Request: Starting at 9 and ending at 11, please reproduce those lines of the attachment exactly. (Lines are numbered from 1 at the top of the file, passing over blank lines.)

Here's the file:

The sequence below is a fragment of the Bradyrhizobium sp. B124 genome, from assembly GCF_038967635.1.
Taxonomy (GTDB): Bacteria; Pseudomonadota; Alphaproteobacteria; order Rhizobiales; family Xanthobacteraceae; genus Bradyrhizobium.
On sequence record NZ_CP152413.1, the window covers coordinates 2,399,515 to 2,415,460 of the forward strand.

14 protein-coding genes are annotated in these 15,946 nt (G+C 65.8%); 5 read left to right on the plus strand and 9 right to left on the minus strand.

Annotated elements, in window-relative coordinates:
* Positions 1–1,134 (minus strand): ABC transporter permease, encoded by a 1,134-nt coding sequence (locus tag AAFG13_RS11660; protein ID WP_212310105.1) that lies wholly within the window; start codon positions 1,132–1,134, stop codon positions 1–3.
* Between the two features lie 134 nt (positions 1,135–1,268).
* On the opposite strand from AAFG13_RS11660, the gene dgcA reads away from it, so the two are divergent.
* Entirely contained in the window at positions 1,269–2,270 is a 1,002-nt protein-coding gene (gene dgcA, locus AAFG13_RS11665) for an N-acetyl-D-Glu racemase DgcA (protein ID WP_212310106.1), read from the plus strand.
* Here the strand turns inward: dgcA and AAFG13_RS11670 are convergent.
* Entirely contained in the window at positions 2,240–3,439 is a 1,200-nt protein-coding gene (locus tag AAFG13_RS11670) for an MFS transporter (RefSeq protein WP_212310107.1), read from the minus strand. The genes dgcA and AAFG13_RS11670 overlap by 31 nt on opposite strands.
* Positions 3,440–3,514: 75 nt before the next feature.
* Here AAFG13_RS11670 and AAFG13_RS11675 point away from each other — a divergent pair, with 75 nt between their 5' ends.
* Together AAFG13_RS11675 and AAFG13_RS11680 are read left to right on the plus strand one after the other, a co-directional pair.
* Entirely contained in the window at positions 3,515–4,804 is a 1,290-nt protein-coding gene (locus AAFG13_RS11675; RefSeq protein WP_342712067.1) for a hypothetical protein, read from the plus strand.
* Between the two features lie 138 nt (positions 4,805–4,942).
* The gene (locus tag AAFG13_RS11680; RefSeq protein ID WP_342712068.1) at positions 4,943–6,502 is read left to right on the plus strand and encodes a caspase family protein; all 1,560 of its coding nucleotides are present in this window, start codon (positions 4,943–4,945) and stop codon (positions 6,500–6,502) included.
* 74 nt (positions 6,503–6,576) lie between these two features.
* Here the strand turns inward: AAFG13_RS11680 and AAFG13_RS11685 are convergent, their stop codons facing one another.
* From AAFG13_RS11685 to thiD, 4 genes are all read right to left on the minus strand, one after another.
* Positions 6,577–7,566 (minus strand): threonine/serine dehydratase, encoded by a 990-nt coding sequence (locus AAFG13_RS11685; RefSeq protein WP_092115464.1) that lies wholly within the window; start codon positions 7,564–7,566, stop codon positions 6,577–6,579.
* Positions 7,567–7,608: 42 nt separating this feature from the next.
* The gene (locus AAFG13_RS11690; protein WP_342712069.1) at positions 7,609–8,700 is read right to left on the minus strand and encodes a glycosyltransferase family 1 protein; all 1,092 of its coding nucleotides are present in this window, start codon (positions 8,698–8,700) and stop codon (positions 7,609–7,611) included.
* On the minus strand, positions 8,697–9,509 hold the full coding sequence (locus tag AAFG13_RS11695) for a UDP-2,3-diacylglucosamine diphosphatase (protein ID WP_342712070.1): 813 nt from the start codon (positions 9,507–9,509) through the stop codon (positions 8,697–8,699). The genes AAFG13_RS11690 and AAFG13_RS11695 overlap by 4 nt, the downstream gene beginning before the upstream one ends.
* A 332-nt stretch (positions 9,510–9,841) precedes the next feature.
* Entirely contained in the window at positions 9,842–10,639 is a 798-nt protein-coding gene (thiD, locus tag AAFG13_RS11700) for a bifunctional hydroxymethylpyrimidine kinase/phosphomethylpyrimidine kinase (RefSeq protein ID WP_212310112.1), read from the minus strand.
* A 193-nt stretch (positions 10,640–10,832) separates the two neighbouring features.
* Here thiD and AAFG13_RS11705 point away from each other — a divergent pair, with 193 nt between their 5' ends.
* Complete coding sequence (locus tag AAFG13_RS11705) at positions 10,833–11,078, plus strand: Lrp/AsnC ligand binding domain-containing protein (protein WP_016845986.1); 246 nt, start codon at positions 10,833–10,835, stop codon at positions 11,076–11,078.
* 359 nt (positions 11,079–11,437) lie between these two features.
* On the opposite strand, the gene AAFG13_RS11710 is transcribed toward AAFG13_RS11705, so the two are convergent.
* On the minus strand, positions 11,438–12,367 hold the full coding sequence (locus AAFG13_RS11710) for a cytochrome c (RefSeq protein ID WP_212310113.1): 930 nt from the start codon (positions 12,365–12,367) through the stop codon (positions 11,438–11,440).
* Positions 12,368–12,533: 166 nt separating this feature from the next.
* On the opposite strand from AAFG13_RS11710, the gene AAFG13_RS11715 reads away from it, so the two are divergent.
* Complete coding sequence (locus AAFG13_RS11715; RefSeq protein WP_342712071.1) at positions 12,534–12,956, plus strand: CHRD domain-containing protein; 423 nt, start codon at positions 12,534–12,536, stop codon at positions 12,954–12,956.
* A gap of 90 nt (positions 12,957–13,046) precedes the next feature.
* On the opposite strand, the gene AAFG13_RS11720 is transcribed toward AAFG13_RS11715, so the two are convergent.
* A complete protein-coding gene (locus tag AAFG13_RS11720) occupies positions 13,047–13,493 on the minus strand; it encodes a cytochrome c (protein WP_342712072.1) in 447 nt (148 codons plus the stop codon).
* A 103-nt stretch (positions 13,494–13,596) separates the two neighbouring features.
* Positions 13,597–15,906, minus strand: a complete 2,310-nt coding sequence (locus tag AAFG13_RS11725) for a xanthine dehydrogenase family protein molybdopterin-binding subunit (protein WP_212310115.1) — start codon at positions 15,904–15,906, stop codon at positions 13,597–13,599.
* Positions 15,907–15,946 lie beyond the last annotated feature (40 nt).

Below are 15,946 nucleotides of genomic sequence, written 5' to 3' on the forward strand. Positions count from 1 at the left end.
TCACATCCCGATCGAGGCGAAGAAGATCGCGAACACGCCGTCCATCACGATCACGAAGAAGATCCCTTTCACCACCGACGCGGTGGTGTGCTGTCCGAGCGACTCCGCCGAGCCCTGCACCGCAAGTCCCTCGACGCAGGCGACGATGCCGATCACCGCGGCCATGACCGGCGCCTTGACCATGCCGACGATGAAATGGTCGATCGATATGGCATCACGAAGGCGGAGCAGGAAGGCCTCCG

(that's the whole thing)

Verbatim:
* Entirely contained in the window at positions 1,269–2,270 is a 1,002-nt protein-coding gene (gene dgcA, locus AAFG13_RS11665) for an N-acetyl-D-Glu racemase DgcA (protein ID WP_212310106.1), read from the plus strand.
* Here the strand turns inward: dgcA and AAFG13_RS11670 are convergent.
* Entirely contained in the window at positions 2,240–3,439 is a 1,200-nt protein-coding gene (locus tag AAFG13_RS11670) for an MFS transporter (RefSeq protein WP_212310107.1), read from the minus strand. The genes dgcA and AAFG13_RS11670 overlap by 31 nt on opposite strands.